Why working forever is a bad financial plan

Most of us know that we cannot work forever. Exhaustion and physical ability will simply be impassable barriers, preventing production and ability. That’s not to say there aren’t old people working well beyond retirement age, but such positions are rare and aren’t what most people can achieve or want. For most of us, what is preferable is creating wealth that can benefit us for the rest of our lives. However, it is worth wondering what precisely the future means if we do want to work and earn, since saving for retirement might not be possible. This is of particular importance to students who are looking to enter the world of work.

Why some want to work forever

The idea of working forever might seem outlandish: Don’t you want to enjoy yourself at some point? Yet, that misses a lot of good reasons people contemplate this in the first place. First, the idea of enjoying yourself implies people don’t derive joy from their work. Second, it also implies people can’t balance times for relaxation and destressing alongside work. Yet, we do this all the time with holidays and vacations. People plot out their lives around work all the time. Working full-time doesn’t mean 24 hour days, seven days a week. It is physically impossible to work this way, even though it can feel like that at times.

Working “forever” is meant to imply being able obtain an income, so that you can pay your bills and have food on your table every day. Due to the issues of employment and wages, people are earning less than the previous generation. Millennials are, according to many reports, earning far less than their parents.

As USA Today summarises:

“With a median household income of $40,581, millennials earn 20 percent less than boomers did at the same stage of life, despite being better educated, according to a new analysis of Federal Reserve data by the advocacy group Young Invincibles.”

Millennials are trying to save but do not have the advantages their parents have. This is not to say they cannot – it simply requires the same hard work, research and active engagement with finances the previous generation utilised for their benefit. Students are used to hard work, but now they need to use that in the workplace.

While it might be more difficult for millennials, it’s not impossible. This is why some are considering working for as long as they can: as a solution to a problem that only recently has come to be fully realised.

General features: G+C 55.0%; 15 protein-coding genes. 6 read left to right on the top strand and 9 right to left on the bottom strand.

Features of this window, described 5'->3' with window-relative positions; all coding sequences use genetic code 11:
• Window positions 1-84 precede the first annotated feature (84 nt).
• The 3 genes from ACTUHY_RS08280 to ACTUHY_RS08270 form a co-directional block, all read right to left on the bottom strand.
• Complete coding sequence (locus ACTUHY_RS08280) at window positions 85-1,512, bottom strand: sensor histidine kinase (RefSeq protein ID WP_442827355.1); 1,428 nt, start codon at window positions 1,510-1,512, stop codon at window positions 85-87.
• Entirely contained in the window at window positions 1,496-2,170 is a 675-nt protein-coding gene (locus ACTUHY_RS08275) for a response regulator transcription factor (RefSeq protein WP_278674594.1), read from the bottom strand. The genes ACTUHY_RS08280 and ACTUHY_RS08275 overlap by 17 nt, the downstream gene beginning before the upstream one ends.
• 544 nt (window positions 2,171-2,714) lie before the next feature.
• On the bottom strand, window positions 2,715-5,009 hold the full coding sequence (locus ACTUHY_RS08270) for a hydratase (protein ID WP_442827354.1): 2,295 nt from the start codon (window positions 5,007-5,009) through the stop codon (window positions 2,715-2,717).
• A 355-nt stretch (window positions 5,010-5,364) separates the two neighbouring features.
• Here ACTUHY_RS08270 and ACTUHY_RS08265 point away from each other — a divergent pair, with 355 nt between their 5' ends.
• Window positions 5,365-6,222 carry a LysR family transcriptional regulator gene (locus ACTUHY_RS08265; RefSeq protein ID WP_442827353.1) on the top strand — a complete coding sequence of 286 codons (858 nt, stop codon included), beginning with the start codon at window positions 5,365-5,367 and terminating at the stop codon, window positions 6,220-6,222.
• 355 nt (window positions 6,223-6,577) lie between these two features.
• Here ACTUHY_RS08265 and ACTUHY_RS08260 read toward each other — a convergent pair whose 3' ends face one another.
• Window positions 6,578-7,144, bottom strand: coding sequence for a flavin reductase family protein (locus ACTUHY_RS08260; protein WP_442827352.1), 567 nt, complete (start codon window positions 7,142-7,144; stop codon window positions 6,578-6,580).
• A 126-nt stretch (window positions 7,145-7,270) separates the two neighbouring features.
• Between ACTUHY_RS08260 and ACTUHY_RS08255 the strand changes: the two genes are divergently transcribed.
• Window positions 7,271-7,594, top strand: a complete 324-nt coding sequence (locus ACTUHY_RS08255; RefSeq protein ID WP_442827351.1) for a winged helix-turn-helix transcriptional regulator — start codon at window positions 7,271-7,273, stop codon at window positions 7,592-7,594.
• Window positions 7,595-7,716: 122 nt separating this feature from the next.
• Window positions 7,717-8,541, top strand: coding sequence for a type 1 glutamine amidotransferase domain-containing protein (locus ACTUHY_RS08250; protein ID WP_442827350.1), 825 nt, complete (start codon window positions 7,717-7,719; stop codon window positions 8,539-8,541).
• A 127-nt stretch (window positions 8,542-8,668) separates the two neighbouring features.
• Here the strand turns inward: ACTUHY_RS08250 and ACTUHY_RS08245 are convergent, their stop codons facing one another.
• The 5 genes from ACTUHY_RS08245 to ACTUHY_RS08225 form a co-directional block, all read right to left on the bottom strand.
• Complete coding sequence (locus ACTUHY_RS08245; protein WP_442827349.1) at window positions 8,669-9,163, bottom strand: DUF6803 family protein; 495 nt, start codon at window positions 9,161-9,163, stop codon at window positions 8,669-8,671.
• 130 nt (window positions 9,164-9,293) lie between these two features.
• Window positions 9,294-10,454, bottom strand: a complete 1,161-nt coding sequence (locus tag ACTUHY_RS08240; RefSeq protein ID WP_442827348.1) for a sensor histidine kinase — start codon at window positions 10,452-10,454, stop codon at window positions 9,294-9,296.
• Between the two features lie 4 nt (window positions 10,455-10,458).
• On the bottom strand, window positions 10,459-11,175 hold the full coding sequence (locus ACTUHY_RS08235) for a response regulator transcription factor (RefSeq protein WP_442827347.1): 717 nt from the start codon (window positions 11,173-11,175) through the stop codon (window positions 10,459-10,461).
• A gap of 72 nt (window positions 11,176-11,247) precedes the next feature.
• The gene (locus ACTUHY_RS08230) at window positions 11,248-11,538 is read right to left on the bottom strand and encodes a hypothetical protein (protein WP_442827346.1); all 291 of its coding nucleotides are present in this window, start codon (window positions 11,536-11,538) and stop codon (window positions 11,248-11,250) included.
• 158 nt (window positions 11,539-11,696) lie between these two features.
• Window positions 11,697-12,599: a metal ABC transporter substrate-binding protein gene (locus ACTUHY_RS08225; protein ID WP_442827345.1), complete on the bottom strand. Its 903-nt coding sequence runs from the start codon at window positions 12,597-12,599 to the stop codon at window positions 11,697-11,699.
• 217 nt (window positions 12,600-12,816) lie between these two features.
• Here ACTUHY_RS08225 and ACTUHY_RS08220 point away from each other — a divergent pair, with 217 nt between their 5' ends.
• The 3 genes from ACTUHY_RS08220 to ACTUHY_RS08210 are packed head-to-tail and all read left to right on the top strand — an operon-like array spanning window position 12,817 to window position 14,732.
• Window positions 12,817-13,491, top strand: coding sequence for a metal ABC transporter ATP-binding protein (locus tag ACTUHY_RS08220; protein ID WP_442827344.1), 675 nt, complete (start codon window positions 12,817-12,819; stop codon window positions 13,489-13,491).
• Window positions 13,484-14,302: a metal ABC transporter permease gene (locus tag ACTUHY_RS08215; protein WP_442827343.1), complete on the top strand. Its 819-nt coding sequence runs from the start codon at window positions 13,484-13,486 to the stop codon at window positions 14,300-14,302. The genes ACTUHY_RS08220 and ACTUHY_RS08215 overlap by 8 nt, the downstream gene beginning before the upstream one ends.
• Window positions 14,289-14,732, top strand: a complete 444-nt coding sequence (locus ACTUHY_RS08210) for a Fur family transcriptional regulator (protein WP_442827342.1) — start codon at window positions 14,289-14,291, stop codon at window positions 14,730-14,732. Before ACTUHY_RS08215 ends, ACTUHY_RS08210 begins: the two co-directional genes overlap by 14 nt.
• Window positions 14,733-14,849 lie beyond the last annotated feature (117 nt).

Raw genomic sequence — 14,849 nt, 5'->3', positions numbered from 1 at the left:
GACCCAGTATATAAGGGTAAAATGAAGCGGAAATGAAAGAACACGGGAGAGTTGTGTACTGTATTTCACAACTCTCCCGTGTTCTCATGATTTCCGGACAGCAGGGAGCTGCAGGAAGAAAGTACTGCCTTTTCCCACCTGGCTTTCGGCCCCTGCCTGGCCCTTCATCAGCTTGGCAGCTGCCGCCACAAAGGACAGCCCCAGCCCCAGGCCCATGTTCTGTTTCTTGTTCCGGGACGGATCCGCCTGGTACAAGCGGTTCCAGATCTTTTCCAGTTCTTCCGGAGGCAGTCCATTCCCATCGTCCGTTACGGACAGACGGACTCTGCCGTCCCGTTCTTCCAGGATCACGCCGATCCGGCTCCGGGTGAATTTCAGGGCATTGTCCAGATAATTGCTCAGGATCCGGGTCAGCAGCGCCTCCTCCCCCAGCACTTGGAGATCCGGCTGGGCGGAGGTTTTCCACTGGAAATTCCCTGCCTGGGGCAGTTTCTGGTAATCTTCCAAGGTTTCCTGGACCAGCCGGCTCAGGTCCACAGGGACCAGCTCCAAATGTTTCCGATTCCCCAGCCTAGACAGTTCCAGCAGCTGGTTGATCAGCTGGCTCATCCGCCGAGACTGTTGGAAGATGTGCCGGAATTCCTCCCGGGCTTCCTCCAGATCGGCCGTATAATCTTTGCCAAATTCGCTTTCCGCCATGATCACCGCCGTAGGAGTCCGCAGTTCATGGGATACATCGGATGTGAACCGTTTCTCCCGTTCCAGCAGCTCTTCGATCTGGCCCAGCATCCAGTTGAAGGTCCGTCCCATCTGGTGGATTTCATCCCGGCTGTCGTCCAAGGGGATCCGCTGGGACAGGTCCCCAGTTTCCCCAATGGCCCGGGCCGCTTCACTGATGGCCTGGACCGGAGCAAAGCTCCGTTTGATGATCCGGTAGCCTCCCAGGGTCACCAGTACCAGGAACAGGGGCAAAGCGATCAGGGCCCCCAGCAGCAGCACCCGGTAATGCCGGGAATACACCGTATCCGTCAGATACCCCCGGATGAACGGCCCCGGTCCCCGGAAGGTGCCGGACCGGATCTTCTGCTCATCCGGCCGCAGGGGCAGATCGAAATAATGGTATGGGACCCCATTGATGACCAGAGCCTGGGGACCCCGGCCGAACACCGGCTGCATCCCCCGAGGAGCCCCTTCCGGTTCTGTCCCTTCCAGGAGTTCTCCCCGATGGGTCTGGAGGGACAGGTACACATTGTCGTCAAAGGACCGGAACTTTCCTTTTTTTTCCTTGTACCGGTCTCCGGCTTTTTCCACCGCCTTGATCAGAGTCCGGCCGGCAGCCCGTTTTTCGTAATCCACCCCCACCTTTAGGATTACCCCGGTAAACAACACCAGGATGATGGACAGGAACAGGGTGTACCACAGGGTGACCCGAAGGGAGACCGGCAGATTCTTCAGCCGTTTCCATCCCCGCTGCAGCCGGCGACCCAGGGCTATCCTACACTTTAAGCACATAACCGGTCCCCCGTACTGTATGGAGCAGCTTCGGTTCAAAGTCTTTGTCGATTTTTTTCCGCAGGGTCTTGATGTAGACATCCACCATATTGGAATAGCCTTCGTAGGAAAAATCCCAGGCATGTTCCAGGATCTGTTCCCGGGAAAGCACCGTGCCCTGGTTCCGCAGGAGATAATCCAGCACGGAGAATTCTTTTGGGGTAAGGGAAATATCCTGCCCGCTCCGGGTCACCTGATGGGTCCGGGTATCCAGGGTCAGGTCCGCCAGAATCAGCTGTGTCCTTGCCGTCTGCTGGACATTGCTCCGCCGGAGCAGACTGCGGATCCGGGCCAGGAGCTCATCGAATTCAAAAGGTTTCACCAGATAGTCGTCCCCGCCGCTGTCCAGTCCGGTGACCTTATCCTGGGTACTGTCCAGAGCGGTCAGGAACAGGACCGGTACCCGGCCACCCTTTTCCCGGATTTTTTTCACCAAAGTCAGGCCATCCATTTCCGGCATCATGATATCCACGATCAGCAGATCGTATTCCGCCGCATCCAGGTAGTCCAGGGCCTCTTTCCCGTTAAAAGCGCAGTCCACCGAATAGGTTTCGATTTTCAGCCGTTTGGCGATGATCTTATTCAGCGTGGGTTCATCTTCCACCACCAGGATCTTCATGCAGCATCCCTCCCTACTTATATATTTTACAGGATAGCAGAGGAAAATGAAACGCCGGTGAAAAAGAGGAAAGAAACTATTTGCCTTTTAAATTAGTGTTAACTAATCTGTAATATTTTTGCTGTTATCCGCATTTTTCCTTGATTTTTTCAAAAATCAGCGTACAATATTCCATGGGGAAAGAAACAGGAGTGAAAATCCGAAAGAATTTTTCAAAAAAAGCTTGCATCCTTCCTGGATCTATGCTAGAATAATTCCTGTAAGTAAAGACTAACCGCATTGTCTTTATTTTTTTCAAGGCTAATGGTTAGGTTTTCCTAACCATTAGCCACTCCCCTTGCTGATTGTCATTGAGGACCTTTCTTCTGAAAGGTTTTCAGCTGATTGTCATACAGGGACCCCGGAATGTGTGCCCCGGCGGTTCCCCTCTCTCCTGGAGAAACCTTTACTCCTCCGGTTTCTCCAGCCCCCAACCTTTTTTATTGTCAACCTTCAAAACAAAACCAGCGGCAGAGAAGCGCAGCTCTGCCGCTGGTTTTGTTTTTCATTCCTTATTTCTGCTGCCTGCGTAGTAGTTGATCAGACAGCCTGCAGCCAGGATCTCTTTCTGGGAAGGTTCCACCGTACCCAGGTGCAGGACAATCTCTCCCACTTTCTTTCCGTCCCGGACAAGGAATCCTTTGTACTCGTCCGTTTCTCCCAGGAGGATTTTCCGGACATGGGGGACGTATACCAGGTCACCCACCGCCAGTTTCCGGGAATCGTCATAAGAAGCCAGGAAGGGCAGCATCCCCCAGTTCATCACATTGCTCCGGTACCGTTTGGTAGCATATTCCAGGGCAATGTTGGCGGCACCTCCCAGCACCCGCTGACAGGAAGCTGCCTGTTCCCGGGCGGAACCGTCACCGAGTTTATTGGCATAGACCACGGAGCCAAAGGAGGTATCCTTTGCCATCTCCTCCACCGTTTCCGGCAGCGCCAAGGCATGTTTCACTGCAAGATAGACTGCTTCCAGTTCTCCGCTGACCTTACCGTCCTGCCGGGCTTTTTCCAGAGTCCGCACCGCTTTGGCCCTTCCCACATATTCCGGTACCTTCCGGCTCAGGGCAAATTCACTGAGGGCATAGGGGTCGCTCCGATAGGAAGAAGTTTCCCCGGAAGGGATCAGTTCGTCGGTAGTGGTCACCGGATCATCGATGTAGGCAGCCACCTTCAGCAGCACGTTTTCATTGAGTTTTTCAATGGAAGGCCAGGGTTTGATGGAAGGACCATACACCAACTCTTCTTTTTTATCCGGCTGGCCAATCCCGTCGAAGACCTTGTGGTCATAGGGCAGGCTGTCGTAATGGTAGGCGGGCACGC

Thus, working forever is one response some have to the realisation the world has changed since the time of the “Gen Xers” and “Baby Boomers|.  As Quartz highlights this is may not a bad thing.

“As a start, we need to acknowledge the benefits of working longer. Not only is it a chance to improve financial security, it can also help people maintain a sense of purpose in their lives and remain socially connected with others. Research suggests that older people who stay in the labor force longer have fewer ailments than those who retire earlier. By that logic, a thriving workforce can also keep the ever-rising cost of health care and caregiving in check. And a large workforce will also expand the tax base and generate government revenue.”

Of course, many want to break free from the machine of work. They dislike the idea that, for the rest of their lives, they’re nothing but a way for companies to generate income. Work is a means to an end, where the end is freedom.

Why working forever is a bad idea

Of course, this is a debate with no easy answer. It’s always a good idea to have a retirement savings plan, since this creates a firm foundation in a world as uncertain as this one. Indeed, the problem with wanting to work “forever” is people may not be able to.

As Time Magazine notes:

“The reality is that many people are forced to leave the workforce before they would like. Three in 10 retirees quit work sooner than expected, Transamerica found. A quarter of those were forced to quit for health reasons and 11% quit to deal with family responsibilities. Two-thirds quit for employment-related reasons, including job elimination. Half of Americans wind up retiring between ages 61 and 65.
So even if you plan or want to work into your 80s, say, you may not be able. If that’s the case, you will look back to your 20s and 30s and wish you had been saving more diligently.”

There are, of course, alternatives to this. You can start your own company or work jobs that demand less, increasing the chances of being employed late in life. Yet that is not guaranteed. What is actionable right now is saving where you can. It is better to be conservative while we are young and recent students – in our 20’s and 30’s – than later, when there’s a chance of earning less later in life (if at all). A proper retirement plan must be considered as life marches on, since the world won’t stop being a place of uncertainty for people’s finances.